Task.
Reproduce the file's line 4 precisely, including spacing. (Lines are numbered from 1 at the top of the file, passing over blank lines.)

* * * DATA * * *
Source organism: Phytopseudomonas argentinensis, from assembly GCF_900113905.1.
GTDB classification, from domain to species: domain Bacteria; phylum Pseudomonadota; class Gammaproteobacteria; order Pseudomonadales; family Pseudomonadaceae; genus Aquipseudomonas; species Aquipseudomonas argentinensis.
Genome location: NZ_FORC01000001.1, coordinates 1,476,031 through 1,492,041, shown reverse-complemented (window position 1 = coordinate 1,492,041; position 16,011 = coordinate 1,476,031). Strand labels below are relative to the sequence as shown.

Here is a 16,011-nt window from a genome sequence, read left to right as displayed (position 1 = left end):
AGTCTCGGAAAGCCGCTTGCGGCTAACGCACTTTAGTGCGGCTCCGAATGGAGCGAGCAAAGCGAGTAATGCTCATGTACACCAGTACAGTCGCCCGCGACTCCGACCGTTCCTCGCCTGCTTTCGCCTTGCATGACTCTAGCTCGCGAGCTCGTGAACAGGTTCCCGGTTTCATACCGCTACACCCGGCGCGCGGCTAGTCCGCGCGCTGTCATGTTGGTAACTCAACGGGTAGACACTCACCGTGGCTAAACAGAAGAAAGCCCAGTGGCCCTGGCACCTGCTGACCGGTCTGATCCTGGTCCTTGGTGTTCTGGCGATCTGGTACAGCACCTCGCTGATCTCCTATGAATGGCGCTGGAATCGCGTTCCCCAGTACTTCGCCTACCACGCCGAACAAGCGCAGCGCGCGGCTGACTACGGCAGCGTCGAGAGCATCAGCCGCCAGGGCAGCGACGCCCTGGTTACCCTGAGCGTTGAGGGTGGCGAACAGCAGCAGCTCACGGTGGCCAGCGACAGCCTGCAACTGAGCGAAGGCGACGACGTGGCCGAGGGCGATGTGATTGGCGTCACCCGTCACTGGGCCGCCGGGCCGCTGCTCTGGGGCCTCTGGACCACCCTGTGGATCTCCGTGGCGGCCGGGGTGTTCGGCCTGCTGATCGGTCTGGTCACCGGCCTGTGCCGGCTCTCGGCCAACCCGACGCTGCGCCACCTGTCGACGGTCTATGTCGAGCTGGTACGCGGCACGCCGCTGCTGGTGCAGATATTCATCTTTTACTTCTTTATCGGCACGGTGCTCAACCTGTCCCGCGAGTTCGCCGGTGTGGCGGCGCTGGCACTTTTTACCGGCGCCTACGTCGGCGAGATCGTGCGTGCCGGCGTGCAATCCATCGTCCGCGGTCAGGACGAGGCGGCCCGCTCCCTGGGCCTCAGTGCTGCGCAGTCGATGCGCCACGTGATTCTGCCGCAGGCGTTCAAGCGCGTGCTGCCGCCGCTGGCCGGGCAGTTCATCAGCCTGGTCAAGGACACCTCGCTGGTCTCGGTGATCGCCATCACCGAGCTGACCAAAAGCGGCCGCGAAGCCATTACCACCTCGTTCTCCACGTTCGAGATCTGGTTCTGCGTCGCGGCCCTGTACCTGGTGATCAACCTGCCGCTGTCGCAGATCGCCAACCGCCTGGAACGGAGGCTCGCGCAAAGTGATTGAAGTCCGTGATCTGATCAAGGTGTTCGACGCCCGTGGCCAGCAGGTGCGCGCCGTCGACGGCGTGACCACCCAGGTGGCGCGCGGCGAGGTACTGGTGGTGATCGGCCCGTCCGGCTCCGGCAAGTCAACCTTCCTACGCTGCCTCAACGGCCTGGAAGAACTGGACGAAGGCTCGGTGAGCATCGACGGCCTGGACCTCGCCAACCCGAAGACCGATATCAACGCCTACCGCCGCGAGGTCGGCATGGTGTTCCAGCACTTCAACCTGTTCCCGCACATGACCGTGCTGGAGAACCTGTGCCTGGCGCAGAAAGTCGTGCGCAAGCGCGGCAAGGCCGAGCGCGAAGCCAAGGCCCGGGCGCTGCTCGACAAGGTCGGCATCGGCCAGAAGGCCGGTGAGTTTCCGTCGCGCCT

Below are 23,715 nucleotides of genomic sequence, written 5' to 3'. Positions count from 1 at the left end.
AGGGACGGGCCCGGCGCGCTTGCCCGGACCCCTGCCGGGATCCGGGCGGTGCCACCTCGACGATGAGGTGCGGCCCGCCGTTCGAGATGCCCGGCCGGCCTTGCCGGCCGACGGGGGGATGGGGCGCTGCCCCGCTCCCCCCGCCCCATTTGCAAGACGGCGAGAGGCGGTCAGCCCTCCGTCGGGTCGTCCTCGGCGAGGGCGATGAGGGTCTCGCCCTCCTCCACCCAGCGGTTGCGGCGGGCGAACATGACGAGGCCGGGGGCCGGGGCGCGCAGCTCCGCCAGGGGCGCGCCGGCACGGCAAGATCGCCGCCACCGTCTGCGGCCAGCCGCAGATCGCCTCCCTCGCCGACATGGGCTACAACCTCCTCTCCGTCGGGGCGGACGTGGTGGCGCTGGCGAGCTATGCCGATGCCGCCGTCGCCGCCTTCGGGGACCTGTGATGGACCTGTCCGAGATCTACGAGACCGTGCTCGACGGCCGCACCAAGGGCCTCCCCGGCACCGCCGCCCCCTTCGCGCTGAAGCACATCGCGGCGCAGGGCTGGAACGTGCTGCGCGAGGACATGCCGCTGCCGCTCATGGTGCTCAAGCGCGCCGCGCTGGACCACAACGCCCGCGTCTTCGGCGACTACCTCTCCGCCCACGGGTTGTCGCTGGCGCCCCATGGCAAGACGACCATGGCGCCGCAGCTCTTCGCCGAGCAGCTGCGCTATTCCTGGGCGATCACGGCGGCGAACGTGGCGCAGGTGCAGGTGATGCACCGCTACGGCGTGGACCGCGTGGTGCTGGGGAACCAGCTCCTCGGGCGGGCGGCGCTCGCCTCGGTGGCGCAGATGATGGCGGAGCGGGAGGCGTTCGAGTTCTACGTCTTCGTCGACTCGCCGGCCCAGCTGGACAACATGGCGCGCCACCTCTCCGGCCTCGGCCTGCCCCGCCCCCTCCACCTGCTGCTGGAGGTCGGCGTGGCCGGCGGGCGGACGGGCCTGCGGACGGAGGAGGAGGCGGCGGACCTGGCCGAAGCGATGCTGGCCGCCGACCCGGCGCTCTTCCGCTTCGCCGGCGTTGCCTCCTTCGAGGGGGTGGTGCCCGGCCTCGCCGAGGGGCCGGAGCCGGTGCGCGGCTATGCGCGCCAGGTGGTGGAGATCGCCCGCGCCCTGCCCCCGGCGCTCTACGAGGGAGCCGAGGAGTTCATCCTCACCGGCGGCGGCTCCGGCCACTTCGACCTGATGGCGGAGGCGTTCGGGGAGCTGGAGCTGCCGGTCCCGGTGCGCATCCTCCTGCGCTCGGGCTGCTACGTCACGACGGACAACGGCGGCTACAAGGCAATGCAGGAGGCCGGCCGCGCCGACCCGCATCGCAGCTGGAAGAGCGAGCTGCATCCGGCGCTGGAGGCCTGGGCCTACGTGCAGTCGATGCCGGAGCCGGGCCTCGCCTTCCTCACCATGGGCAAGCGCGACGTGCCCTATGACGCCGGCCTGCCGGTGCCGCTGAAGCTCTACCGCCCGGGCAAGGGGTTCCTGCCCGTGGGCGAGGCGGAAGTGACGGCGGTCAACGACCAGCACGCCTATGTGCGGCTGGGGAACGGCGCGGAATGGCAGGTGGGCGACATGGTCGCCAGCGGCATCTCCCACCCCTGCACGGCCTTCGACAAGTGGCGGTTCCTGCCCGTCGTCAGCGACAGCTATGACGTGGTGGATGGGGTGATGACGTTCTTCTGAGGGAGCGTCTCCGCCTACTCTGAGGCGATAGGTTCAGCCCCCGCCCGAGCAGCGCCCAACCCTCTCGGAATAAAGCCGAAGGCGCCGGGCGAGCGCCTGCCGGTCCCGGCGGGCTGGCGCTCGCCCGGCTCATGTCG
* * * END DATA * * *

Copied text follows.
Here is a 16,011-nt window from a genome sequence, read left to right as displayed (position 1 = left end):